I have read that captcha isn't a perfect solution to protect a website where for example the user can create an account, since there are many people in different countries that practicallty read captchas for a living, so I am considering using email confirmation instead on my site.

But is that a better solution, or are there some vulnerabilities with that method too? Are there maybe other solutions I haven't come across?

  • 2
    What do you want to protect the website against? What problem are you trying to solve? Aug 14, 2012 at 20:13
  • 1
    @Gilles, from automated signups. Aug 14, 2012 at 20:35

4 Answers 4


Neither method is foolproof at blocking automated requests, but both have been effective for me in the past. Let me explain:

Automating a response to an email is fairly easy, and thus cannot be taken as assurance that the client is not a bot. Similarly, captcha is easily broken (not even using humans). For instance, the hacker group DC949 recently released stiltwalker, which can reliably bypass recaptcha and many other popular captcha services. As is often the rule in security, if someone is determined enough, they can break in.

However, email verification and recaptcha have had great impact for me in the past when fighting spam accounts/reviews. While it can be bypassed, many spammers don't know how and/or don't bother. So, while it is not "secure", it is still effective.

P.S. Another technique I have heard about is using javascript to gauge the amount of time the user spent on the webpage before submitting. Most bots will submit things almost instantly (if they even run the javascript at all), so checking that a second or 2 has elapsed since the page rendered can block a lot of spam as well.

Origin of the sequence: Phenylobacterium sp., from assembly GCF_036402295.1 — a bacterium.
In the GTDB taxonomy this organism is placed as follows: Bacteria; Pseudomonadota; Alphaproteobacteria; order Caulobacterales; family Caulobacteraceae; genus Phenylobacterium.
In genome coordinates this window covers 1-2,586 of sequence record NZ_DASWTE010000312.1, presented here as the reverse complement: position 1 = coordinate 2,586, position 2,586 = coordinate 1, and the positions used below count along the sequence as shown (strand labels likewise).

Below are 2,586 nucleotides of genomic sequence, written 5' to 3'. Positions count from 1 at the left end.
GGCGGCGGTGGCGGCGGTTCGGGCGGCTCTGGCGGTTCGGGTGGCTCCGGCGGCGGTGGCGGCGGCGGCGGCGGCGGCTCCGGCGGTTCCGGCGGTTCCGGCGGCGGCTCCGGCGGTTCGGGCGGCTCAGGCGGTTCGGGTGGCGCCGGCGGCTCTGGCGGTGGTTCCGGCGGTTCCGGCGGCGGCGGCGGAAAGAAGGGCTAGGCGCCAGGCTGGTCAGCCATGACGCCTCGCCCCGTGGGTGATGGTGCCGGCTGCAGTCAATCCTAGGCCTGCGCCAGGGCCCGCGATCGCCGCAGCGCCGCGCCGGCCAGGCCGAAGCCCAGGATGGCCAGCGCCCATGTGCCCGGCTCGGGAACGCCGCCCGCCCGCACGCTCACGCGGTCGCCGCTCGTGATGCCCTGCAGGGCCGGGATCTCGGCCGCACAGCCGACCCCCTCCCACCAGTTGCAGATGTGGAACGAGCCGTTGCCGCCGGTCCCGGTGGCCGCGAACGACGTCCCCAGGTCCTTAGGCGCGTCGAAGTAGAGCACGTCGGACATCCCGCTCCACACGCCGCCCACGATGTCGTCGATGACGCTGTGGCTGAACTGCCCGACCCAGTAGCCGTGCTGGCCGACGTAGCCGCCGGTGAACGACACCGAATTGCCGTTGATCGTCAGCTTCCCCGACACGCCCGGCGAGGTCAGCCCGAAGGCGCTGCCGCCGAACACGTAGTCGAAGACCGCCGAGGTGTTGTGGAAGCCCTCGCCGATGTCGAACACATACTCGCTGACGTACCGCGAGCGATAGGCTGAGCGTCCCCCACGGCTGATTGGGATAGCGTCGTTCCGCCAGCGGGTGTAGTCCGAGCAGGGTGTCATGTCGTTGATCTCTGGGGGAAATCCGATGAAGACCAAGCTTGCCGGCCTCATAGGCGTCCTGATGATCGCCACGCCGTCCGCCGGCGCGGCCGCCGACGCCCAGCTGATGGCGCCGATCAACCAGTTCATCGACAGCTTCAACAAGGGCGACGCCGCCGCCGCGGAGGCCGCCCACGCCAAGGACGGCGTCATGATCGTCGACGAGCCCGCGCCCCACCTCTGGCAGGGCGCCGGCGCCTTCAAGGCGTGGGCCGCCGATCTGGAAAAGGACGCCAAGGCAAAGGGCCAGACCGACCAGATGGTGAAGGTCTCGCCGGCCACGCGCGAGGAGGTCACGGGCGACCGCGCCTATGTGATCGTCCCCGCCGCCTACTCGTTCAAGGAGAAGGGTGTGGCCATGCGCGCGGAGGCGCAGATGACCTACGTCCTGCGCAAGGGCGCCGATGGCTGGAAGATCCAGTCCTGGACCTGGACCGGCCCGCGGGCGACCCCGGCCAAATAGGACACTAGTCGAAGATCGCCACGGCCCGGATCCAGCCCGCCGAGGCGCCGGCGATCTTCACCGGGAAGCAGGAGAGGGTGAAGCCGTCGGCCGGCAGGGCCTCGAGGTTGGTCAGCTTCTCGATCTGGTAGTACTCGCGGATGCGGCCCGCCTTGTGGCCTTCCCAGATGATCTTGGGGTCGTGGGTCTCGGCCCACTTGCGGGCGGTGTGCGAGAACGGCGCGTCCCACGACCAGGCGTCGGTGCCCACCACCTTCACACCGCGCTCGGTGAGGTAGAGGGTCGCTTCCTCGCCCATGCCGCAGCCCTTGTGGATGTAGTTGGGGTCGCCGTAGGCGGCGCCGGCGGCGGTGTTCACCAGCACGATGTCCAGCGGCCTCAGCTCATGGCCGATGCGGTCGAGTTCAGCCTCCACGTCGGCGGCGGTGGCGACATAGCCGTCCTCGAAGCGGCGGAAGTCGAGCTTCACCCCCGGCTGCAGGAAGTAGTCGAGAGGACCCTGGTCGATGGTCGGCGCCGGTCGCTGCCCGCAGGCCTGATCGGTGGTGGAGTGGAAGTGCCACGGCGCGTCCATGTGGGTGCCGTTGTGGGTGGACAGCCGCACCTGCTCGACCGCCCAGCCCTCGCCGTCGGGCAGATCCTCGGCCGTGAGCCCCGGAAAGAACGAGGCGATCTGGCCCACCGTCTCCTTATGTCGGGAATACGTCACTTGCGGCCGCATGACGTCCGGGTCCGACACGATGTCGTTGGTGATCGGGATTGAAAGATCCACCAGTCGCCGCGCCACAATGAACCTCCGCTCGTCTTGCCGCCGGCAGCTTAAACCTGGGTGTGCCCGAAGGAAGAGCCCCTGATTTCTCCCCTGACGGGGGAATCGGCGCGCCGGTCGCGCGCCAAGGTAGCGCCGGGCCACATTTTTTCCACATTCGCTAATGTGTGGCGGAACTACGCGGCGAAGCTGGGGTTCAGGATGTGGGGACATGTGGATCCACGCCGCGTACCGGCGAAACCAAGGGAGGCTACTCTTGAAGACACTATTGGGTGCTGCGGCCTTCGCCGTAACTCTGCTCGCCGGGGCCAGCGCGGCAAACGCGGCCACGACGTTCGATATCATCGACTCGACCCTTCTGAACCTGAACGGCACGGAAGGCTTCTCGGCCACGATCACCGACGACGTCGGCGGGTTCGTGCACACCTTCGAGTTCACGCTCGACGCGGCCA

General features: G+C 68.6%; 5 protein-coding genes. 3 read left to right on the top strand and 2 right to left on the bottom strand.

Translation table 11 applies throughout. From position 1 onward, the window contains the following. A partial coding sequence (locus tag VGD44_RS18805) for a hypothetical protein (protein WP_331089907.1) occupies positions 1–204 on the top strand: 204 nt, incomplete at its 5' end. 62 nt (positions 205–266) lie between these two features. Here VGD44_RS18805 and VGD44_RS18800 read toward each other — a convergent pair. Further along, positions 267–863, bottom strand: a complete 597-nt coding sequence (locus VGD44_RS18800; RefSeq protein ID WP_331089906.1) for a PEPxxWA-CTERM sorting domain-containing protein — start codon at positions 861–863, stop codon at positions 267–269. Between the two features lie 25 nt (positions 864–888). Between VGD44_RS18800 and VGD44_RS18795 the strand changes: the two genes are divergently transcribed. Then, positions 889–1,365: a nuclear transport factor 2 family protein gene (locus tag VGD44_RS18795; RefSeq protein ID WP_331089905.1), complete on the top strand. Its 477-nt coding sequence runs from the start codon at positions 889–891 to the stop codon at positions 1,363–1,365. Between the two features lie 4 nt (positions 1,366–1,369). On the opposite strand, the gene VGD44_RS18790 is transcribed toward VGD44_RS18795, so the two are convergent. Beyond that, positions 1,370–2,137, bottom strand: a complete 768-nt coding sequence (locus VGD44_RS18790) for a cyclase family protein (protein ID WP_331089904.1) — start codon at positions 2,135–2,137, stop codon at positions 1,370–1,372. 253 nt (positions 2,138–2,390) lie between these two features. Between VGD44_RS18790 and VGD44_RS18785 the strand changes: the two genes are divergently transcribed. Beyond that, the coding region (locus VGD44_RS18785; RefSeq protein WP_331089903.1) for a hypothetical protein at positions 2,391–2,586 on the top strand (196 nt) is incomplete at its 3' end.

• Thank you for the detailed answer, and for sharing the link. I think I will do as you say and use both, but one thing I wonder is, is it unsafe to use your own captcha? recaptcha is of course well tested, but couldn't it be that since my captcha doesn't exist in the exact same form anywhere else, it will leave the spammers on square one? Or am I wrong? Aug 14, 2012 at 20:31
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    Rolling your own has its benefits - it prevents attackers that use very specific image recognition techniques. However, most spambots just attempt to classify the text with a generic CAPTCHA-breaking kit (essentially OCR with filters tuned for CAPTCHA text), and simple CAPTCHAs will fall to these. If they can't get a match percentage above a certain threshold, they either give up or place them in the "human solving" queue. As such, a well-known CAPTCHA such as reCAPTCHA might be a better choice. It constantly evolves, and is proven to be difficult to break.
    – Polynomial
    Aug 14, 2012 at 20:43
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    @DannyCruzeira It depends. Many CAPTCHA use texts very weakly made "harder", sometimes harder for ... humans, as they use lame color schemes. Many CAPTCHA designers have no idea how easy it is to break their stupid color schemes (yes, the computer can trivially tell that you inverted front and back colors; yes, using many different colors at once may be nice visually, but it does not make it harder for computer to read text...) sometimes, without peer review, people come up with crazy ideas.